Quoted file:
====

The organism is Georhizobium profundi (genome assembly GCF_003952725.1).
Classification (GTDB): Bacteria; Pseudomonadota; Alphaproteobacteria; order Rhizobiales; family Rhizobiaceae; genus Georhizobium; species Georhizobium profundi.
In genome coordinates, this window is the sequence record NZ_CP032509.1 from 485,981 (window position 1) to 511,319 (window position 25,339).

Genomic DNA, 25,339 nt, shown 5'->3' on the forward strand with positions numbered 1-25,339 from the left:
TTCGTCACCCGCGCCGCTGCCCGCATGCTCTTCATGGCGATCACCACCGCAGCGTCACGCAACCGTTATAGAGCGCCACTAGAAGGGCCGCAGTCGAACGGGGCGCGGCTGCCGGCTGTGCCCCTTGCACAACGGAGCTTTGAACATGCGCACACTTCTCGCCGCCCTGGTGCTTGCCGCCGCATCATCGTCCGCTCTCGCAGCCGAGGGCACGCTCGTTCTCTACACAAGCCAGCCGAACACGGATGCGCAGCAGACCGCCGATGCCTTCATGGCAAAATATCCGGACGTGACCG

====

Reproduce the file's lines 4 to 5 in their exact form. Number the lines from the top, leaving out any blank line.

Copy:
Genomic DNA, 25,339 nt, shown 5'->3' on the forward strand with positions numbered 1-25,339 from the left:
TTCGTCACCCGCGCCGCTGCCCGCATGCTCTTCATGGCGATCACCACCGCAGCGTCACGCAACCGTTATAGAGCGCCACTAGAAGGGCCGCAGTCGAACGGGGCGCGGCTGCCGGCTGTGCCCCTTGCACAACGGAGCTTTGAACATGCGCACACTTCTCGCCGCCCTGGTGCTTGCCGCCGCATCATCGTCCGCTCTCGCAGCCGAGGGCACGCTCGTTCTCTACACAAGCCAGCCGAACACGGATGCGCAGCAGACCGCCGATGCCTTCATGGCAAAATATCCGGACGTGACCG